June 4, 2009
Updated September 26, 2009
By Andrew C. Revkin
New York Times - Dot Earth
[UPDATE, 9/26: A memorial service and celebration were held on Sept. 26 at the Cathedral of St. John the Divine to honor the memory of Thomas Berry and the philanthropic energies of Martin Kaplan, who is pictured above delivering an address at the event. Mr. Kaplan alluded to Mr. Berry's longtime view that humans are poised at a "moment of grace" as they absorb and respond to the reality that the "human project" is a subset of the "Earth project."]
Thomas Berry, who died at 94 on Monday, leaves behind a global following of academics, environmentalists, writers, educators and other people who found inspiration in his message: that awe for the cosmos, particularly this pale blue dot called Earth, could foster a transition to a new way of being for humankind, more in balance with nature’s limits. He said humanity was poised to shift from an anthropocentric to a biocentric view. He called the effort to make this transition “The Great Work.” Many people are remembering him this week as a great worker. (If you’re not familiar with his work, here’s one of his essays, “The Meadow Across the Creek,” which describes a childhood experience that shaped his view of the power of experience in nature. [UPDATE: Here's a broader look at the mix of values and data in environmental policy.]
I wrote an obituary for the paper, but it necessarily just flies over the surface of Dr. Berry’s deeply formed ideas and the community that grew around them. He was sometimes a tough critic of humanity and its institutions, including the Catholic Church, despite his ordination as a priest in 1942 (see his discussion of population in this Appalachian Voices interview). But he was most often a Pied Piper exhorting humanity to embrace the awe in encountering Earth and the universe as a kind of rocket fuel for powering a new way of life. Here are some more voices and resources:
Terry Tempest Williams: “We lost a soulmate and a beautiful Earth scholar who wrote from the future with compassion and insight. His ideas had a ferocity of imagination and truth that we are only beginning to understand. “The Great Work” about which he speaks is all of our work. All words now are local.” [ADDED 6/6]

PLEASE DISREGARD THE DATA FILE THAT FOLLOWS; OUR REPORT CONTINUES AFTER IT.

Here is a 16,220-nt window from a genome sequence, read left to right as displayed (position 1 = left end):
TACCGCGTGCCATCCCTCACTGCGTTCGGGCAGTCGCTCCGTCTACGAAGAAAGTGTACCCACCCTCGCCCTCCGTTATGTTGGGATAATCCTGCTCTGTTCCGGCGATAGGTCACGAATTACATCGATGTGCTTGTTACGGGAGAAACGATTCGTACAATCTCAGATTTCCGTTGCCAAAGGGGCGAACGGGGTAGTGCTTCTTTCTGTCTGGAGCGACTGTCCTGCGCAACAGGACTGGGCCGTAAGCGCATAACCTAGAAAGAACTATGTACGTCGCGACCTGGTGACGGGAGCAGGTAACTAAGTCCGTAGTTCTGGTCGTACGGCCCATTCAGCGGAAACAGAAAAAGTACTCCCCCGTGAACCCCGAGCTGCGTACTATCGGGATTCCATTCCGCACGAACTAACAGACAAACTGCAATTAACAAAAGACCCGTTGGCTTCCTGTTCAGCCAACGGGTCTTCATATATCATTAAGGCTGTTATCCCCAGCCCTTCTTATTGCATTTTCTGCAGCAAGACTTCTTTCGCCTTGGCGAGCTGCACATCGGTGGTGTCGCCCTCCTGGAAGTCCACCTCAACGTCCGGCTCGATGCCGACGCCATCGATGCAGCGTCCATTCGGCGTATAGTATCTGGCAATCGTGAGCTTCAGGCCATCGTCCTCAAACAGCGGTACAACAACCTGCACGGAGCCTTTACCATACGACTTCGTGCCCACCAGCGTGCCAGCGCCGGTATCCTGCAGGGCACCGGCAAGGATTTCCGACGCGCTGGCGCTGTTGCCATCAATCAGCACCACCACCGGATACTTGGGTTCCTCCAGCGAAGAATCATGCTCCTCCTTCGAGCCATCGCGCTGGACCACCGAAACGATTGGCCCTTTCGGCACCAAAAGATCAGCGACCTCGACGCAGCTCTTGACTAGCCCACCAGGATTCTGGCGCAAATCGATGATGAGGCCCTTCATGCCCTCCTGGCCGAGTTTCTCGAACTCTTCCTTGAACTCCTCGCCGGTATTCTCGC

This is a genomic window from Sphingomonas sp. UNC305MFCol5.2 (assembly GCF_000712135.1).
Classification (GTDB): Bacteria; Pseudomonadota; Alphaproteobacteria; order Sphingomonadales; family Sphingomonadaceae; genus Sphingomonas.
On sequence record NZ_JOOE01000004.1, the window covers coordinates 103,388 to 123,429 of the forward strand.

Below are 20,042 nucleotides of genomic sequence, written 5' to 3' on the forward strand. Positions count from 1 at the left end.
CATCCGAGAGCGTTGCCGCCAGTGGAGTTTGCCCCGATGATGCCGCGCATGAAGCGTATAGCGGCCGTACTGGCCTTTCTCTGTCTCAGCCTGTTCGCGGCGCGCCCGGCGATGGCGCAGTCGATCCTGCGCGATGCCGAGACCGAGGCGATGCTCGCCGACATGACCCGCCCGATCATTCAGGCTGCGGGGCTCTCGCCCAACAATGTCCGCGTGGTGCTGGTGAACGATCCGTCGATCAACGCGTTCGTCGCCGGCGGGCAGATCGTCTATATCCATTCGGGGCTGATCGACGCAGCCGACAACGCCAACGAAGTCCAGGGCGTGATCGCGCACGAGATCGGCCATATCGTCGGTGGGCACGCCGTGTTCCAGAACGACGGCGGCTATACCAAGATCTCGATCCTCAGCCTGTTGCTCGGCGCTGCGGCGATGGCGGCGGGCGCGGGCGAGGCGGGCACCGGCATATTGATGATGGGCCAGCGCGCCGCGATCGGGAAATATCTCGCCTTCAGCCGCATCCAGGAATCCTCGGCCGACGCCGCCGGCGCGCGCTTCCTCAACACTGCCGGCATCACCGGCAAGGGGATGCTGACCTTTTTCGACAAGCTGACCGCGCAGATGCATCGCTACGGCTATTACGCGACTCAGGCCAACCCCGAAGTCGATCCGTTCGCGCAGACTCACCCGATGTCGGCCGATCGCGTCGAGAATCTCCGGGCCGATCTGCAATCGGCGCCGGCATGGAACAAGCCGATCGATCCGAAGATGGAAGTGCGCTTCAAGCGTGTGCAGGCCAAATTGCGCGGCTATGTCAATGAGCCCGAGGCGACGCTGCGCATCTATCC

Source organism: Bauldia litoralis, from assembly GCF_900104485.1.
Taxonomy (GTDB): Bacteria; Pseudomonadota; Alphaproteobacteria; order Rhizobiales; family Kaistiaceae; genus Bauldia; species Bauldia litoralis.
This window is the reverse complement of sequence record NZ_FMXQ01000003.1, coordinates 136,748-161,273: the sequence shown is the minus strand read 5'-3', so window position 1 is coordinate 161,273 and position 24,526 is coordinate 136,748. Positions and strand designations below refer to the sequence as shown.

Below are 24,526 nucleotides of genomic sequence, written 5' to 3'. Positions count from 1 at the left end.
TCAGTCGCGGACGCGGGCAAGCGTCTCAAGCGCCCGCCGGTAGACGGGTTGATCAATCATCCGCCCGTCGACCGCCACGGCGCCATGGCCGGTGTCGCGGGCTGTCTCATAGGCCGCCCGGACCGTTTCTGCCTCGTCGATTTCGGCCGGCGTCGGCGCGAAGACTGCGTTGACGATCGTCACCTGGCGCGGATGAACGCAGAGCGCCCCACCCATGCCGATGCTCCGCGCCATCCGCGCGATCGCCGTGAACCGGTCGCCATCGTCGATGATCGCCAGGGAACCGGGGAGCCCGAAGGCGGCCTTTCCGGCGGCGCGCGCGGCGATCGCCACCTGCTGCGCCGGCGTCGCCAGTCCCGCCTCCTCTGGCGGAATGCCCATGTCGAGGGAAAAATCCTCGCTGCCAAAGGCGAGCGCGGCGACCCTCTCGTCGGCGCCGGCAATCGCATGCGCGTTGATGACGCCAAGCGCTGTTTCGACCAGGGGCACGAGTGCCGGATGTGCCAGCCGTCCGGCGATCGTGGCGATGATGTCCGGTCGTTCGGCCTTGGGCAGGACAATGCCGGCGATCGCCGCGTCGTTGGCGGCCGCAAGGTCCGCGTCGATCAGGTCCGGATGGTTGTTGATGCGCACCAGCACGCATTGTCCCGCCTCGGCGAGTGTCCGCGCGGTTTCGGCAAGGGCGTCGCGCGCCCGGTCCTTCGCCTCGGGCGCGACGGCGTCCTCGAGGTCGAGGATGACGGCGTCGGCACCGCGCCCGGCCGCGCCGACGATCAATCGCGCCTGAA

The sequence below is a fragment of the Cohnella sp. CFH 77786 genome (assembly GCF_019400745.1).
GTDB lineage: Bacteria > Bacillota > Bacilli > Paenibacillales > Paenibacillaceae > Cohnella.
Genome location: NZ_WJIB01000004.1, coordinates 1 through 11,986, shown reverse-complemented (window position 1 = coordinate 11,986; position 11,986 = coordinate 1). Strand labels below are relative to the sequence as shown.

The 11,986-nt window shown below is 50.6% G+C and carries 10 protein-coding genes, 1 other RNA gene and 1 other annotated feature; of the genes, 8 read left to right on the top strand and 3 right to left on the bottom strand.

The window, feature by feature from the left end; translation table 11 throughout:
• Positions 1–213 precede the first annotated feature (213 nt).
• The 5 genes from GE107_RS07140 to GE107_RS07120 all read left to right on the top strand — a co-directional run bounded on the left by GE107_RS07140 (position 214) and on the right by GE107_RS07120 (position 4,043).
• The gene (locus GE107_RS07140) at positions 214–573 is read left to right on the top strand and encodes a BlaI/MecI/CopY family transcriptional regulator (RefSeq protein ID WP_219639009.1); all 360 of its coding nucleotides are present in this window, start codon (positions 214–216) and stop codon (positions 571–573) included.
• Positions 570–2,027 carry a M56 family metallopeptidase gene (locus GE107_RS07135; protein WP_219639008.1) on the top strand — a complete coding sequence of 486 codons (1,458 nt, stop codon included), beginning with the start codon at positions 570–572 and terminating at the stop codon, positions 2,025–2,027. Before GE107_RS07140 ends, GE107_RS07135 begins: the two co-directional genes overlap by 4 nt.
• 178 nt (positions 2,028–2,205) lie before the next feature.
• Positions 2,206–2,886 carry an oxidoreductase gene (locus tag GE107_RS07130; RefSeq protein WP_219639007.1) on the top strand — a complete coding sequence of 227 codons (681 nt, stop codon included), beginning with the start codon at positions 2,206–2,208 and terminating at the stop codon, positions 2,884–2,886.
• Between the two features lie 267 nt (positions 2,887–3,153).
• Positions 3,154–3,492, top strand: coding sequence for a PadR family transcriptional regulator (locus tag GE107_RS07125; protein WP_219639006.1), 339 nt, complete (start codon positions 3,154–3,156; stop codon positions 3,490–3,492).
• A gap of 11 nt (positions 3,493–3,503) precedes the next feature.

Mary Evelyn Tucker, who with her husband John Grim runs the Yale Forum on Religion and Ecology, is part of Dr. Berry’s intellectual lineage and has been his longtime editor. In a phone call en route to the Wednesday funeral in Greensboro, N.C., his place of birth and passing, she offered this view of his definition of the human challenge now:
Darwin gave us the broad sweep of evolution as we are beginning to understand it. Thomas has given us a sense of our role in that process as almost no other thinker has done. We are birthed from the universe and the Earth. Through us, these processes that have created life in all its immense complexity have also given rise to a conscious form of the universe. It’s not just a poetic vision. It’s not just a spiritual connection to Earth systems and the Earth community but it’s an absolutely vital urgent moment. We now have to earn our name — Homo sapiens sapiens.
(Joe Romm made an apt comment in a recent blog post about our unique biological status: “[T]echnically, we are the subspecies Homo sapiens sapiens. Isn’t it great being the only species that gets to name all the species, so we can call ourselves ‘wise’ twice!”)
Caroline Webb, an educator and filmmaker, granted us permission to post video of a 2006 interview (above) that provides a glimpse of his eloquent delivery. She’s built a Web site, earth-community.org, with lots more background. There’s another nice video interview with Dr. Berry at the Web site for “Renewal,” a documentary about religious environmental activism.
Bill McKibben said this in an e-mail Tuesday night: “He — early on — understood that this was a much bigger question than stopping particular sources of pollution or protecting particular natural parks, that it went straight to the heart of how we understood ourselves, and that our traditions would have to bend to reflect those new understandings.”
Brian Swimme, a mathematical cosmologist who collaborated with Father Berry on the 1992 book “The Universe Story,” said in an interview that the strength of Dr. Berry’s ideas lay in his broad but also deep knowledge of religious and cultural traditions and the full scale of Earth history. “He’d reflect on the whole of things,” Dr. Swimme said, including the important but limited role of science. “He was able to position the scientific era in all of human history in a way scientists ourselves wouldn’t be able to.”
Thomas Berry was the earliest and most important voice to describe the profound importance of the disconnection between humans and the natural world, and what that could mean for the future of our species. He often said that his own experience in nature as a boy transformed him and shaped all of his work. I tried to visit him the few times I came through the state, taking him to his favorite restaurant for lunch. To spend time with him was like getting a soul transfusion. Of all the people I have met, I can truthfully describe only two as beatific: Thomas Berry and Fred Rogers. Thomas’s favorite topic was the 21st Century, and his hope for a new human relationship with nature. So I think that it’s poetic and appropriate that he died not long after dawn.